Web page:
Counting the Omer is a pretty random mitzvah for those of us who wouldn’t otherwise count down the days to the wheat harvest. I mean, I can get next to a mitzvah that gets me excited about the cheesecake holiday, but the actual daily counting of the Omer seems a little silly, and awfully stressful, considering that you have to remember to count every single day from the second day of Passover until Shavuot. If you miss even one day, you’re out of the game (though you can still count without a brakhah).
Since I’m going to minyan every day to say Kaddish, I’m unlikely to lose count this year, but here are a few other ways to keep yourself on track:
We’ll be counting the omer on the MJL homepage, so stop by every day to count with us. You can get an omer counter for your computer, you can sign up to get reminder emails or text messages, or you can make yourself a chocolate omer counter per instructions on Jewschool. You can even count the Omer with Homer Simpson. However, all these methods have flaws. At least in theory, you shouldn’t use technological devices to help you count the omer on Shabbat or Yom tov. And while the counter at Jewschool is nice, it doesn’t remind you exactly what to say, it just reminds you to count. Since a big part of the mitzvah is counting in the correct manner, you’re still kind of left up a creek.
Enter my Omer Counter. It’s easy to make, easy to use, and you can use it on Shabbat and/or Yom Tov without getting yourself in any halakhic trouble.
To make your own you’ll need:
A poster board
Lots of stickers
Take your poster board and make it into a calendar. You need seven columns across, and eight rows. If you’re feeling fancy you can measure to make sure they’re all even, or you can just eyeball it, like me.
Label the top of the columns with the days of the week. Starting on Wednesday night, label each day from one to 49.
Then go back and write in each box the correct way to count for every day. For instance, on Lag B’Omer, the 33rd day, you would write, “Hayom shloshah or shloshim yom, sh’hem arba’ah Shavuot v’hamishah yamim la’omer.” Today is three and 30 days, that is four weeks and five days of the Omer.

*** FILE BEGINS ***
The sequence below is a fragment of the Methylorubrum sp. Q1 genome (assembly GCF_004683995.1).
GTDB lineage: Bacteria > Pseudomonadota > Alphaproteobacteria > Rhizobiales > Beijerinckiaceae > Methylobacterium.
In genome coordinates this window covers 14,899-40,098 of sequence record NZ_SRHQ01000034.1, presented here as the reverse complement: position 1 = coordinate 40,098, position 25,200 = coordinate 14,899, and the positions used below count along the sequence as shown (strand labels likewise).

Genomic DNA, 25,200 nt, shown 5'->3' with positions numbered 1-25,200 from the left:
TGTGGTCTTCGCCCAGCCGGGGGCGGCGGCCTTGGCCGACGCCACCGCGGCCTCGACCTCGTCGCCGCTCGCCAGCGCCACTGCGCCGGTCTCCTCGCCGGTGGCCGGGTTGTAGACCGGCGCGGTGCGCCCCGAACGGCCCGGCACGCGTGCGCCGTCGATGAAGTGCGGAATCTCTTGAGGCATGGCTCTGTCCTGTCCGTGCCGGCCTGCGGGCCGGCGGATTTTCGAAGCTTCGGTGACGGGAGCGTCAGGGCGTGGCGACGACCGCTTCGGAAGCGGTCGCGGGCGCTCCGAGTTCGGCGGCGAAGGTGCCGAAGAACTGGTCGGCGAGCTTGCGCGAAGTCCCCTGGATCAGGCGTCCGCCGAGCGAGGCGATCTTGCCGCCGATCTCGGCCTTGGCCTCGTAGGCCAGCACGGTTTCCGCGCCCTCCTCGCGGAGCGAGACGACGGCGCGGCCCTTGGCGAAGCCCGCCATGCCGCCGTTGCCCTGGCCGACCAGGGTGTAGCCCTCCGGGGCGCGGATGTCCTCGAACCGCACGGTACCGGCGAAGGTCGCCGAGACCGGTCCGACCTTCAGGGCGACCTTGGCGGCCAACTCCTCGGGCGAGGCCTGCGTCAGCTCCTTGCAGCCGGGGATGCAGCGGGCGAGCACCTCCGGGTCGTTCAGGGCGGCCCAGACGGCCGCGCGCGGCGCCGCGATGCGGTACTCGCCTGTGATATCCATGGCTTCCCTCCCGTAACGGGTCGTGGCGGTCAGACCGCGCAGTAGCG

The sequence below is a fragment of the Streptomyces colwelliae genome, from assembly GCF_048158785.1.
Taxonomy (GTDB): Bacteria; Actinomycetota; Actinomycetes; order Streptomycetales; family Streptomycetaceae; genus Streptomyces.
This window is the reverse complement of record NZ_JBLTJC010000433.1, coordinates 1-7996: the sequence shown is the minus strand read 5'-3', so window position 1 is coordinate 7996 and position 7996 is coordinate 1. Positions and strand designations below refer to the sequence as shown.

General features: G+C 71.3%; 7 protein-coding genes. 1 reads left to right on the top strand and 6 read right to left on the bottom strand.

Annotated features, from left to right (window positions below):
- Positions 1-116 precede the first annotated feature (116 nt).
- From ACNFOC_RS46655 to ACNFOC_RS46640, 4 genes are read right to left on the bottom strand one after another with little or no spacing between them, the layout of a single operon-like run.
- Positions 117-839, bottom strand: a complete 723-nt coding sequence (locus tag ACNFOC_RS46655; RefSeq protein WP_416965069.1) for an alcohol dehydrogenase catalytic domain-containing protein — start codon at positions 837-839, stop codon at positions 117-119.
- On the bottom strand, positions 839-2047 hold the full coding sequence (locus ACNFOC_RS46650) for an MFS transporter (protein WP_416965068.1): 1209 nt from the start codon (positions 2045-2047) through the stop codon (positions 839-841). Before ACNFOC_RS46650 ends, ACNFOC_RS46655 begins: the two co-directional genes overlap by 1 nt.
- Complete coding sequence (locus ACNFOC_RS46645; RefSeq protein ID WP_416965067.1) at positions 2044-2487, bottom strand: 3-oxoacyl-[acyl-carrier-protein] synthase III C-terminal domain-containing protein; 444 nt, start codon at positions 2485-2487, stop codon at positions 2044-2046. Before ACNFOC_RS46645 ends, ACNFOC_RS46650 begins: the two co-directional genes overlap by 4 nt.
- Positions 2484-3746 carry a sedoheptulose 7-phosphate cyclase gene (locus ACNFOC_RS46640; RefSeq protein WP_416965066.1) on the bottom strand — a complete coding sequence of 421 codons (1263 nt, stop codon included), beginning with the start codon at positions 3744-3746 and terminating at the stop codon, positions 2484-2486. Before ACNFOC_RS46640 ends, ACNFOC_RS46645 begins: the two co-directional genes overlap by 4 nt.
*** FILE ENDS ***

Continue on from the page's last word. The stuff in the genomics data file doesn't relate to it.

Now, hang up your Omer counter in a place where you’ll have to look every single day. In college I put it on the mirror in my dorm room. In my parents’ house it lived right outside the bathroom door. You might also try putting it on the fridge, or on the inside of the front door. Staple a sheet of stickers to the poster in one corner.
Every day when you see the poster stop for a second, say the brakhah, count the omer, and put a sticker on the calendar for the day you’ve just counted. If there are several people living together, each person can be assigned a certain color sticker. Yes, it feels a little like kindergarten, but whatever. It’s a fool proof way of keeping count all the way until Shavuot. You’re welcome.
Pronounced: MIN-yun, meen-YAHN, Origin: Hebrew, quorum of 10 adult Jews (traditionally Jewish men) necessary for reciting many prayers.
Pronounced: MITZ-vuh or meetz-VAH, Origin: Hebrew, commandment, also used to mean good deed.
Pronounced: shuh-BAHT or shah-BAHT, Origin: Hebrew, the Sabbath, from sundown Friday to sundown Saturday.
Pronounced: shah-voo-OTE (oo as in boot), also shah-VOO-us, Origin: Hebrew, the holiday celebrating the giving of the Torah at Mount Sinai, falls in the Hebrew month Sivan, which usually coincides with May or June.
Pronounced: shlow-SHEEM, Origin: Hebrew, literally, “thirty,” a period of mourning lasting 30 days.